with their heads resting on cushions, that of the man is much broken, but the woman is entire, with a dog at her feet; they are
very antient, and of rude sculpture; Philipott says they represent
Sir Simon de Vaughan and his wife, and were entire when Robert Glover made his collections of the Kentish monuments. In
the east window of the great chancel are these arms, very antient,
argent, a chevron gules between three mullets pierced sable, impaling argent a faltier engrailed azure, bearing the arms of Abell. (fn. 4)
The advowson of this church was part of the possessions of the priory of St. Mary Overy in Southwark,
so early as the reign of king Edward I. (fn. 5) and seems to
have been part of that moiety of this place which the
prior paid aid for, in the 20th year of king Edward III.
as hath been already mentioned.
The patronage of it continued in the prior and convent of St. Mary Overie till its final dissolution, which
happened in the 31st year of king Henry VIII. when
the priory, together with the revenues and possessions
belonging to it, were surrendered into the king's hands. (fn. 6)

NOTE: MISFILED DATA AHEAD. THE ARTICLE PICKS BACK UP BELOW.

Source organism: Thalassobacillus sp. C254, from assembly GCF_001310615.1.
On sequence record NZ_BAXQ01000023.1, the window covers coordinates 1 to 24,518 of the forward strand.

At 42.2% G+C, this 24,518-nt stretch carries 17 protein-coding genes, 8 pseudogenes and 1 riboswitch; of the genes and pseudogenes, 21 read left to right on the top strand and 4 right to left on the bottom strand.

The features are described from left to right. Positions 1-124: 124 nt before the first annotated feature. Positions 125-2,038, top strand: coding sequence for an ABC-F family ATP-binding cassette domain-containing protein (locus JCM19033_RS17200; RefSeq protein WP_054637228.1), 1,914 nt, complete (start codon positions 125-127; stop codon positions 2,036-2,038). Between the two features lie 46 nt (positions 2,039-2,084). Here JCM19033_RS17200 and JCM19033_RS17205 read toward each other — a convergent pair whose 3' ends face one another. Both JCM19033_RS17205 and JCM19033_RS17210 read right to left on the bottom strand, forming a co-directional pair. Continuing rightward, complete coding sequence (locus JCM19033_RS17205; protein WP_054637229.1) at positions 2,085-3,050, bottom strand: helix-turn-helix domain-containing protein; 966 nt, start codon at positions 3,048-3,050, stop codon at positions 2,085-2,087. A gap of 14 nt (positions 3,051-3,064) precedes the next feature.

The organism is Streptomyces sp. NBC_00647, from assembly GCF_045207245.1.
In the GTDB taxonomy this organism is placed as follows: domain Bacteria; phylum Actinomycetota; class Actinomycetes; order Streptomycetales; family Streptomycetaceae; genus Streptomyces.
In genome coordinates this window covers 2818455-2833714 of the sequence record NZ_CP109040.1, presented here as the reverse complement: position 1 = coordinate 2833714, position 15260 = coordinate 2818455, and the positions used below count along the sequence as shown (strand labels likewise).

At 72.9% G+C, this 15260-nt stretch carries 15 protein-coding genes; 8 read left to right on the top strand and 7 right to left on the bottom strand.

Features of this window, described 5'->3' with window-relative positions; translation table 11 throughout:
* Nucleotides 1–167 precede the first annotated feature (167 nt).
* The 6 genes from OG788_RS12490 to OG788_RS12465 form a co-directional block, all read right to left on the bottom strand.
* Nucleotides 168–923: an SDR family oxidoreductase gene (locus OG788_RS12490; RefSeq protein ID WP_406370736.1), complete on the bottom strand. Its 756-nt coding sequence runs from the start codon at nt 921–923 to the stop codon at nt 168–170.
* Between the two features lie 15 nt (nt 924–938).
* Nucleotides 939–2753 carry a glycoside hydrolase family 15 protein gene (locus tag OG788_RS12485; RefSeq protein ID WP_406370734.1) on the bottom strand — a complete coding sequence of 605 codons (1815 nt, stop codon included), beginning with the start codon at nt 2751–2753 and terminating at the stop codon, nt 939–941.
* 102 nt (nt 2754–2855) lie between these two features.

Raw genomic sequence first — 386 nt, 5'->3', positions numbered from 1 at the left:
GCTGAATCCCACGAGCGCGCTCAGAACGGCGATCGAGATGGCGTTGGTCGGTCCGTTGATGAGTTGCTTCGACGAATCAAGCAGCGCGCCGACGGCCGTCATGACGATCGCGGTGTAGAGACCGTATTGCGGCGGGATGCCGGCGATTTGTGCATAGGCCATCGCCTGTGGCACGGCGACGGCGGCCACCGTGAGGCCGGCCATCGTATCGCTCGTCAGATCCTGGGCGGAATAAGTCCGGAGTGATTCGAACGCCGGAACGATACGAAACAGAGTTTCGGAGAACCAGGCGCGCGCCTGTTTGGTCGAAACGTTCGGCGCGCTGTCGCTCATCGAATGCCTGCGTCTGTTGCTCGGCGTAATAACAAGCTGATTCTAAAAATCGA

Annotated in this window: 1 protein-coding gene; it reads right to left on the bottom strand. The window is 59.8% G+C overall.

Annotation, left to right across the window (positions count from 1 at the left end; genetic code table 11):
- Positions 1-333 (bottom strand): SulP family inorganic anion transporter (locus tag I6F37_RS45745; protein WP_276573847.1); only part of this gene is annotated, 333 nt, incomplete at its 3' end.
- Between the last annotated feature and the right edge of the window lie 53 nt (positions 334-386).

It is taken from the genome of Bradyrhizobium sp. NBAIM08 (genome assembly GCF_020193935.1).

The advowson of this church, thus becoming part of
the royal revenues, has remained fixed there ever since,
the king being the present patron of this rectory.
In the 15th year of king Edward I. this church was
valued at one hundred shillings. (fn. 7)
This rectory is a discharged living in the king's
books, of the clear yearly certified value of 421. 17s.
the yearly tenths of which are 16s. 4d. (fn. 8)
By virtue of a commission of enquiry in 1650; issuing
out of chancery, it was returned, that Foot's Cray was
a parsonage sequestered, with a house and seven acres
of land, all worth thirty-five pounds per annum, one
master May preaching there. (fn. 9)
Church Of Foot's Cray.
|Or by whom presented.|
|Prior and Convent of St. Mary
Overy.||Thomas Myton, obt. Jan. 30,
|The King.||John Smith, in 1557. (fn. 10) |
|Adam Wilson, D. D. June 25,
1633, obt. 1634. (fn. 11) |
|Edward Foliatt, L.L.B. June
9, 1634. (fn. 12) |
|John Rowlands, M. A. presented June 12, 1734, obt.
1660. (fn. 13) |
|Isaac Hunt, clerk, 1690.|
|John Hancocks, clerk, presented
|John Whittell, 1720, obt. 1726.|
|Richard Lucas, instit. July 26,
|—Uffington, May 12, 1739.|
|William Smith, 1747, obt. Aug.
|—Gwyn, June 1766.|
|Thomas Moore, M. A. 1768. Presentrector.
(fn. 14) |